Friday, August 9, 2013

Intro to Brogramming - Frameworks

I have to be honest. I had to think for bit what the difference between a Bro module and a Bro framework was. I could be completely off base, but here's what I've concluded.

Frameworks in Bro provide global extensions to how Bro operates and what Bro can do. Frameworks can be thought of as shared libraries between parts of Bro. Frameworks are built on top of one or multiple modules. I like to think about modules in the context of what they expose to other scripts (they're exports) while I consider frameworks as something that change how Bro can be used from a high level/global perspective.

For example, the LogAscii, LogSQLite, and LogElasticSearch modules expose ways to log information Bro generates in different output formats. Together they help make up the logging framework which offers ways to log information in different ways to all of Bro. Bro's homepage has some frameworks listed. I have yet to write my own full featured framework and thus I cannot give an example of one. I again suggest turning to and reading the code. See the /usr/local/bro/share/bro/base/frameworks directory.

Bro frameworks include
  • Input - this framework provides a mechanism for Bro to read data (including Bro logs) into Bro for processing.
  • Intel - this framework provides a mechanism for Bro to monitor the entire network for a specific piece of intelligence. For example, a malicious domain could appear in a link within an email or chat, in an HTTP URL, or within a DNS request.
  • File Analysis - this framework allows for files seen on the network to be treated similarly to connections. Files can be carved from the wire, examined, hashed, or submitted to Team Cymru's Malware Hash Registry.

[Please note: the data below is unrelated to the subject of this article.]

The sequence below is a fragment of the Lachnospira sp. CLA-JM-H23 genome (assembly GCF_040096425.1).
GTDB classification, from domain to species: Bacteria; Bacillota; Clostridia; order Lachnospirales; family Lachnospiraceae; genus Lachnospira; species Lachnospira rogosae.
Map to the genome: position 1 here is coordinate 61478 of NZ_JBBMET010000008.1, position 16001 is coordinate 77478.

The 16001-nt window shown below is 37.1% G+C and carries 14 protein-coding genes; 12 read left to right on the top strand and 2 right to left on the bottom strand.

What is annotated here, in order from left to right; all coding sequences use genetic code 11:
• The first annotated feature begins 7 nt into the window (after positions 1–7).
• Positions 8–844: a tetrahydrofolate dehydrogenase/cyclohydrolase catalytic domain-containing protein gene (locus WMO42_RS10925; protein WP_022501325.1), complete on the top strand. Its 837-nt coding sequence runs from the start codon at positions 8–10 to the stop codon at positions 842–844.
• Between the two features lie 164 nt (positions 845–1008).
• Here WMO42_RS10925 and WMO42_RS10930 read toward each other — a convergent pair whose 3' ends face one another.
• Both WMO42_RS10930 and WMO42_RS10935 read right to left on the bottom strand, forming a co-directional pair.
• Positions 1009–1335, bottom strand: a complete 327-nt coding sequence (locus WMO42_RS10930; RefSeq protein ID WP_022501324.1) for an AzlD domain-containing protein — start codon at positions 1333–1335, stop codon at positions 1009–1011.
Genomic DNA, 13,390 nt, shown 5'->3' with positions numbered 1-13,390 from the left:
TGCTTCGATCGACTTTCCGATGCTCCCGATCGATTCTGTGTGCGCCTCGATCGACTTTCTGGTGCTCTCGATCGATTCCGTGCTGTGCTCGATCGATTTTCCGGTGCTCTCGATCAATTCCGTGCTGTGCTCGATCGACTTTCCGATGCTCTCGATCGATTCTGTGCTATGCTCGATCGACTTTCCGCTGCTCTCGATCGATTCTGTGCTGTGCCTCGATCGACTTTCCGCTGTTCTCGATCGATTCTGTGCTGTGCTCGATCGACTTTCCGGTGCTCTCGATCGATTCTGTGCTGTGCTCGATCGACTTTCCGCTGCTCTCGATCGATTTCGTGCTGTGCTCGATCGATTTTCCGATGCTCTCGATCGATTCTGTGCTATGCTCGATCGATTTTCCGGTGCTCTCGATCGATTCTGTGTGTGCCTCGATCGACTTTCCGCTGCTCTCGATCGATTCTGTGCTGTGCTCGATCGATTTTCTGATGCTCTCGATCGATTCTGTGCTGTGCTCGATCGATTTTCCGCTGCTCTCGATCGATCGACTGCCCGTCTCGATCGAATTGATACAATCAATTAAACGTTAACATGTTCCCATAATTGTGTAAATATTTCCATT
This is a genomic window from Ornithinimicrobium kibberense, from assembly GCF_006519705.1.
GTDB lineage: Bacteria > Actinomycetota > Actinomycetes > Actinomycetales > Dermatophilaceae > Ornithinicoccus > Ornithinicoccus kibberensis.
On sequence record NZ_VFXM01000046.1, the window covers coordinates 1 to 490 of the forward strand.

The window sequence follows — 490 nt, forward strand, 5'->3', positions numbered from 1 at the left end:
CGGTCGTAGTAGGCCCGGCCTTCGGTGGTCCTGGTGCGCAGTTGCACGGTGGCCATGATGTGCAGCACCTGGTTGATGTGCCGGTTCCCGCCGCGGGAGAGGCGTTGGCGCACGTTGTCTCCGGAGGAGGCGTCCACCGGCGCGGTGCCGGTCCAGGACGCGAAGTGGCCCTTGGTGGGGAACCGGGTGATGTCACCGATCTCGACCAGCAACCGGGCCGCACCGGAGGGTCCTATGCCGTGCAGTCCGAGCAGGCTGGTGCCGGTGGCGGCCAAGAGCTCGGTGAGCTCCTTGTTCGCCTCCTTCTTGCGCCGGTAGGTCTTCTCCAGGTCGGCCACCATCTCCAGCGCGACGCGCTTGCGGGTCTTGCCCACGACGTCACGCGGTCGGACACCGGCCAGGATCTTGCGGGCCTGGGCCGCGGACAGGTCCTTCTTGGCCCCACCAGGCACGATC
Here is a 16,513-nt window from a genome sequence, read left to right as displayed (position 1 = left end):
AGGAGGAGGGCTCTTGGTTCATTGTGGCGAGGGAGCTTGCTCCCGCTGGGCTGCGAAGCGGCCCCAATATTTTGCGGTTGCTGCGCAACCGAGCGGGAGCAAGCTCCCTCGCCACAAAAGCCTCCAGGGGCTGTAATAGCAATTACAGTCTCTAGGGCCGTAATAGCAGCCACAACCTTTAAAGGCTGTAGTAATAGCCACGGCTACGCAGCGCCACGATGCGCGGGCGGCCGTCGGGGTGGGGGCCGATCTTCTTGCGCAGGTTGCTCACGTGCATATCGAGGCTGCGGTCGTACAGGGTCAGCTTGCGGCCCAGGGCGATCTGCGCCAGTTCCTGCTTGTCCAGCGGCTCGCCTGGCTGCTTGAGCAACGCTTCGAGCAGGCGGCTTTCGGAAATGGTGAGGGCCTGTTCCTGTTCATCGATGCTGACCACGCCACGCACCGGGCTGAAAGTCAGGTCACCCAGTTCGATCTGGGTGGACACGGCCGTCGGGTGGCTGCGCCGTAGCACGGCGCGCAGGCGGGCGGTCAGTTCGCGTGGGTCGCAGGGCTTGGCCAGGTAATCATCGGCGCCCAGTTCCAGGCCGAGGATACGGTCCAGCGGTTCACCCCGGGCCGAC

• Logging - the logging framework supports other frameworks and modules by providing a mechanism to easily create a new log stream, filter an existing log stream, or define custom events that should occur when some piece of information is ready to be logged.
  • DPD (dynamic protocol detection) - DPD is very cool and probably the single reason I started to look at Bro. Bro uses a combination of standard ports, behavioral analysis and signatures to determine the protocol being used on the wire. If you've ever had to explicitly tell Wireshark which decoder to use, you have experienced the frustrations IRC running over port 8080 can create.
  • Notice - this framework provides a way for other Bro frameworks and modules to raise notices. Raised notices in scriptland are similar to raised events from the core.
  • Cluster - Networks get big and sometimes a single machine cannot handle all the traffic you may have to inspect. The cluster framework provides a mechanism for Bro to scale horizontally. Another nice thing about Bro is that it runs on commodity hardware. If a stand alone (a single Bro process on a single system. We've been running Bro in stand alone mode for these blog posts) can't handle all your packets, just through more cheap boxes at it.
  • Signatures - the signature framework provides a Snort style, packet by packet inspection mechanism. Signatures are mostly used by the DPD framework. As Bro focuses more on connections and stream than packets, signatures don't get used very often by brogrammers.

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